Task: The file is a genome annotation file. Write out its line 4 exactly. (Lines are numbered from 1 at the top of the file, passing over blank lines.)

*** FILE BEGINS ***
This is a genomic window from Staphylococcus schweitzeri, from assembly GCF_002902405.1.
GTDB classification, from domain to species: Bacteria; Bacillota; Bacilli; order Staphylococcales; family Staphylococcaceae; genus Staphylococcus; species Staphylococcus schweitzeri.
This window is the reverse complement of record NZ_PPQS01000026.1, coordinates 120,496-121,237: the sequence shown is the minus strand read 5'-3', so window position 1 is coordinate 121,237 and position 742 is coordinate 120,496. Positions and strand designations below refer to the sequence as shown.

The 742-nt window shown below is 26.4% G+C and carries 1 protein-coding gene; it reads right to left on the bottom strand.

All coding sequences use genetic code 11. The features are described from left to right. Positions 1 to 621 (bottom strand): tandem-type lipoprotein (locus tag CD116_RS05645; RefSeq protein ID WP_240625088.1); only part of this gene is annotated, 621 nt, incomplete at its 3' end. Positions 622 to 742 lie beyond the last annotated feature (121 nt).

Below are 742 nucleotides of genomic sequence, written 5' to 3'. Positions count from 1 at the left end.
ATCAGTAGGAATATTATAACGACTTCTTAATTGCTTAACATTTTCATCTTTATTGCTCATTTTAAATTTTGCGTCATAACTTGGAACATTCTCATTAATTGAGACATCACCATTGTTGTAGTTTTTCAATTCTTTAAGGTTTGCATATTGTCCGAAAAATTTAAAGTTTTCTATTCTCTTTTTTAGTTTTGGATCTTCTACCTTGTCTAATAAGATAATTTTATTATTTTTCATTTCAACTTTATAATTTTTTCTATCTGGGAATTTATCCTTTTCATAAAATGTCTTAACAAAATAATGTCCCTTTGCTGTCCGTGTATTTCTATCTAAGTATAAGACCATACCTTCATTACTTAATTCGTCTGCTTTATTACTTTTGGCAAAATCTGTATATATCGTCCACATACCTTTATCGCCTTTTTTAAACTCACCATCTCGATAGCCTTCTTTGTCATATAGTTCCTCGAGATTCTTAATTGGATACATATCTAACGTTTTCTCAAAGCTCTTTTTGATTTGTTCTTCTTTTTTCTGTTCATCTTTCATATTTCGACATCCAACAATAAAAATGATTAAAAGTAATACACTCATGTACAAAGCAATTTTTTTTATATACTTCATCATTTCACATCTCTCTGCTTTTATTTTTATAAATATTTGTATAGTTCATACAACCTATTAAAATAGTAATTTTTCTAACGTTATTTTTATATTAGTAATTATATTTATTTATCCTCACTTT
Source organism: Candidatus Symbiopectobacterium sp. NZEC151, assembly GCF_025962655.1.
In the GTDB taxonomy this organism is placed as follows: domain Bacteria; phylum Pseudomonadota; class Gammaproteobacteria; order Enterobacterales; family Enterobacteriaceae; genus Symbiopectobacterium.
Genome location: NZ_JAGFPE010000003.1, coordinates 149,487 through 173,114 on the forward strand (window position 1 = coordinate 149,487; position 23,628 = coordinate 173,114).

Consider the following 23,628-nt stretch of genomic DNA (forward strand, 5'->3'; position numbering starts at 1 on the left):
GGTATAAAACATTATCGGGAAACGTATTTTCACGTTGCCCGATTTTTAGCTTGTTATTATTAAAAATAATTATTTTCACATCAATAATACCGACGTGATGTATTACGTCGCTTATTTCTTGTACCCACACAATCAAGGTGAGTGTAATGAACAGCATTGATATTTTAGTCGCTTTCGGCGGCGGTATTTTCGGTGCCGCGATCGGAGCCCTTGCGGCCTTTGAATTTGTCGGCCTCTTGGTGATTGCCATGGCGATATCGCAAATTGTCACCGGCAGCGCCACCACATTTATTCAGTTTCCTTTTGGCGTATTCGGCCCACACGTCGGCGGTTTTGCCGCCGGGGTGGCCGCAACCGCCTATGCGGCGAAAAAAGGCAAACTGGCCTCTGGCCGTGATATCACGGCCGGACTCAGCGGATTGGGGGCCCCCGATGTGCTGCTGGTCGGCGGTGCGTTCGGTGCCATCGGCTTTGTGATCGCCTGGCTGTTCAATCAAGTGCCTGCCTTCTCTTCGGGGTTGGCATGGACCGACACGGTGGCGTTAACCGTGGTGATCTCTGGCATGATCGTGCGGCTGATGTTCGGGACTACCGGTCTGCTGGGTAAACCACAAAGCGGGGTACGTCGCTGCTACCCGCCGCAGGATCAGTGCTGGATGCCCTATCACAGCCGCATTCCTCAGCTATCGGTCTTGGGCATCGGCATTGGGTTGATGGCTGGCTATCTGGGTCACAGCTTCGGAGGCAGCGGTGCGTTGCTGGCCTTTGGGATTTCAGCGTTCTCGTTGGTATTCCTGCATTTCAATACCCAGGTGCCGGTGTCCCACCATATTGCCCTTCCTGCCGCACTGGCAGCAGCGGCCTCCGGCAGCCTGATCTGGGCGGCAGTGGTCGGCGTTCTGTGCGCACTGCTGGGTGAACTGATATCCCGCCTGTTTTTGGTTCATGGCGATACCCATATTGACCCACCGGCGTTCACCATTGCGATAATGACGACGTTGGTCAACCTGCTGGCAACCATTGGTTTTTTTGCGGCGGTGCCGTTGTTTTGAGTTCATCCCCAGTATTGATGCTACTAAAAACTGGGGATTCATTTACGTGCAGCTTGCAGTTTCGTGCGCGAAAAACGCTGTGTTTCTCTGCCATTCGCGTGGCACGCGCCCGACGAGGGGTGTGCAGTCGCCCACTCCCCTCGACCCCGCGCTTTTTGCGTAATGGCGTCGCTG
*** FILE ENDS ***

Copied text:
The 742-nt window shown below is 26.4% G+C and carries 1 protein-coding gene; it reads right to left on the bottom strand.